When I was 20 I lived with my mother and step father while I figured out what direction to take with my life. I had settled on joining the Coast Guard, and was waiting for school to start when we moved into an old house in Niles Canyon, built in 1886.
It was a charming house, although small. Only two bedrooms, both attached to the single bathroom. A
parlor. A dining room and large kitchen took up a good third of the house and where everyone spent most of their time. The house also sported a mudroom, basement and attic complete with
cobwebs. I stayed in the small bedroom off the parlor in the front of the house. I loved the room, with its tall windows and ornate wood trim. Beautiful. We lived there for about three months before the dreams began.
I wasn’t prone to nightmares, and if I did have them, they were usually made of the typical stuff, falling outta a plane or my teeth falling out. Never monsters. Never ghosts. Until then. I began having a reoccurring dream of a black cloud like thick ink that floated over my bed undulating, and flowing back in on its self. It pulled at me like it wanted something until I couldn’t stand it anymore and would wake up. I didn’t understand, and even once awake, I could feel the sense of desperation hanging over me. The dream didn’t happen every night, but each time it did happen the pull grew stronger. I didn’t know what it was, and I didn’t tell anyone.
A few weeks later I invited a boy I’d been dating and another couple over. Once we entered my room my date’s demeanor changed. He became unusually quiet. No one else seemed to notice. They were laughing and joking as usual, but he did not speak a word. Then, after about 20 minutes, he abruptly stood up and said, “I’ve got to leave.”
He rushed out and concerned, we followed him to the large front porch. Agitated, he apologized for his weirdness, but there was a presence in my
room and he couldn’t stand to be in there.
That was the wakeup call. There was something wrong with my room. The dreams that still felt so real in the mornings were growing stronger and
more frequent. I had to tell someone what was happening. I couldn’t tell my family. No one else seemed to be effected by it. So, I told my best friend, Danielle about the dreams. When I did, her face grew pale and she told me whenever she spent the night she heard whispering in her sleep that she could still hear as she woke up, and she didn’t like sleeping over.
Six months after we’d moved in, my mother informed me we were moving out. When I asked why she confessed the house seemed “uncomfortable” to her. Being a firm Christian therapist that was all she would allude to.
The week after we moved out, my mom asked if Danielle and I would go back to the house Saturday to pick up the extra boxes, newspaper and tape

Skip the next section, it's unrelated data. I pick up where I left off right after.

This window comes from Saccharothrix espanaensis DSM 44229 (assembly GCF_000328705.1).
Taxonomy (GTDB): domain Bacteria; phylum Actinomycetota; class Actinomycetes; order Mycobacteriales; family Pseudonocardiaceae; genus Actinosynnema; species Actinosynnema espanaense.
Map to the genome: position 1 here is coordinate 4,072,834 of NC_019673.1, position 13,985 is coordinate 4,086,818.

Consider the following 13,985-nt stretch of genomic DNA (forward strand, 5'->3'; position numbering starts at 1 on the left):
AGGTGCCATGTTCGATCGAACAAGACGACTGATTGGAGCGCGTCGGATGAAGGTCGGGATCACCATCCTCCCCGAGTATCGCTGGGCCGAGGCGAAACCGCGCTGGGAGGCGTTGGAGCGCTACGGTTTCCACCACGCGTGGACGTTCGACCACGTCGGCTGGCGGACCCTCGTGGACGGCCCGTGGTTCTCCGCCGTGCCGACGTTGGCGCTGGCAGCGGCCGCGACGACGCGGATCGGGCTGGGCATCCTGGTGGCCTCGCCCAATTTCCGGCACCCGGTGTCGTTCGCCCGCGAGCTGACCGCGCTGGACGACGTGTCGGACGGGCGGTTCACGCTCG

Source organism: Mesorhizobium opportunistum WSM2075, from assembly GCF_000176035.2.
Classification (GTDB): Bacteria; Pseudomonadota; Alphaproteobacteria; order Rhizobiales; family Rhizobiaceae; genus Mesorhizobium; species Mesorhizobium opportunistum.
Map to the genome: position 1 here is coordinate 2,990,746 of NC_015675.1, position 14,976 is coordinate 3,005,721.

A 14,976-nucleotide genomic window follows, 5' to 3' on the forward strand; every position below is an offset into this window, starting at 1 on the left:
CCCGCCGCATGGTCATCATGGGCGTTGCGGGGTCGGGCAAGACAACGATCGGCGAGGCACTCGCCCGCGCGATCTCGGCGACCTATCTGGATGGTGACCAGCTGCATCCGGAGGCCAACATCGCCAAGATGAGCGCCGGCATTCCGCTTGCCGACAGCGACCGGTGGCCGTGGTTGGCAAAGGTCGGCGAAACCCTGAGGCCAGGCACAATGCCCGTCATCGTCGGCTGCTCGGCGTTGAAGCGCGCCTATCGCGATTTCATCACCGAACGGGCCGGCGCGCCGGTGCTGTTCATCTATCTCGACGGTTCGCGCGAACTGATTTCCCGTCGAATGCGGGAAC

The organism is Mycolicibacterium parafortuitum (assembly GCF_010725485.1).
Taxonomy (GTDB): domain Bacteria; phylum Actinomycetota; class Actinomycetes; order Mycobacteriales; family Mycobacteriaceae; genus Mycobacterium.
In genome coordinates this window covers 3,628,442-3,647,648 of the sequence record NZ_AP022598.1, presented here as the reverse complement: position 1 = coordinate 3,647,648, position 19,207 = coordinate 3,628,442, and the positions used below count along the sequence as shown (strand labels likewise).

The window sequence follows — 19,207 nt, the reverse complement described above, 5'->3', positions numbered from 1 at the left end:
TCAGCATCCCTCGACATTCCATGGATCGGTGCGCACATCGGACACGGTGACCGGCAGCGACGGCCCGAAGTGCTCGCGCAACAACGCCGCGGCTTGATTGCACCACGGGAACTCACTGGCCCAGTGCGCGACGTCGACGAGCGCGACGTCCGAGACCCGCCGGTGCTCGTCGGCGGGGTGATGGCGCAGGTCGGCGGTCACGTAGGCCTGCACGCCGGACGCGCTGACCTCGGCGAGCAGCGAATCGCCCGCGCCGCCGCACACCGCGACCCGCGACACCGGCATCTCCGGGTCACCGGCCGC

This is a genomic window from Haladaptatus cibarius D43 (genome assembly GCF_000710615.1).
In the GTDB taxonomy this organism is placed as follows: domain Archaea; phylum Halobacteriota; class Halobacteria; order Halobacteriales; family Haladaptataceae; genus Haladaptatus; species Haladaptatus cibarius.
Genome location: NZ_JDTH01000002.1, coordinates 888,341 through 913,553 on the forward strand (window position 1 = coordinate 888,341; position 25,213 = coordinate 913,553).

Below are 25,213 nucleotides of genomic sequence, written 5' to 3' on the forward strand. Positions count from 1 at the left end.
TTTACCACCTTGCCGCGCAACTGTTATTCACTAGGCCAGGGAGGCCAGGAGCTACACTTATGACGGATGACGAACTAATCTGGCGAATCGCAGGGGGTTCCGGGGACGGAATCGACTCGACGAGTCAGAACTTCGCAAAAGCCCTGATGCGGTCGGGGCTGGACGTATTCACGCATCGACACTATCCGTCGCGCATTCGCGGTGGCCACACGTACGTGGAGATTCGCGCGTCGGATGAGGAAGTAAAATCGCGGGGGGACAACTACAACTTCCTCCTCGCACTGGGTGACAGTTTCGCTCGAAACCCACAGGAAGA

that we’d left behind. We agreed without a second thought. On the way, we chatted about a guy we both knew, John, who’d asked out on a motorcycle ride the next morning, and the fact that I was scheduled to swear in to the Coast Guard on Monday and ship off to boot camp soon.
When I opened the back door and we stepped into the old house, the oppressive feeling engulfed us, and was so heavy that it literally sucked
the breath from me. It was no longer just in my room. It was everywhere. There was a weight on my shoulders and my feet felt like cement blocks. Danielle and I worked quickly and silently. The parlor at the front of the house seemed much darker than it should have been at dusk. Without a word between us, we both stayed well away from the door to my bedroom. When we finished, we got in my pickup and drove away still silent.
As we got further from the house the pressure lifted, and my friend finally asked if I had felt what she felt. I told her it was the same thing I dreamt about nearly every night by the time we moved. But I had never
felt it while I was awake. It terrified me. My hands trembled on the steering wheel as I drove and I could not shake the horrible dread, as if the heaviness were trying to follow me, but couldn’t stretch far enough. I dropped my friend off at her house and went home to bed. Thankfully, I did not dream.
The next morning was my date, but when the boy was a half hour late, I called Danielle to tell her I was having second thoughts. When I explained something was telling me not to go, she laughed and said John was sweet and to give him a chance. I mentioned it didn’t matter if he stood me up or not since I would probably never see him again after I left for the military. John came right after I hung
At 9:30 am Sunday morning we left for a motorcycle drive through the Santa Cruz Mountains. Forty-five minutes later we were in a horrific accident that left us both alive, but in the hospital. I had broken my back in three places, severed nerve endings
in my leg, destroyed a toe, broke several bones and wound up with a double concussion. John broke an arm and a leg.
We survived. Both our lives changed that day. I did not leave for the Coast Guard as scheduled.
I never felt the black oppressive sensation again. I never dreamt of it again. Was it the evil presence everyone thought it to be? Or was it trying to warn me? Either way, I am glad I got on John’s motorcycle that morning, because my life did indeed change that day. That boy eventually became my husband of twenty years.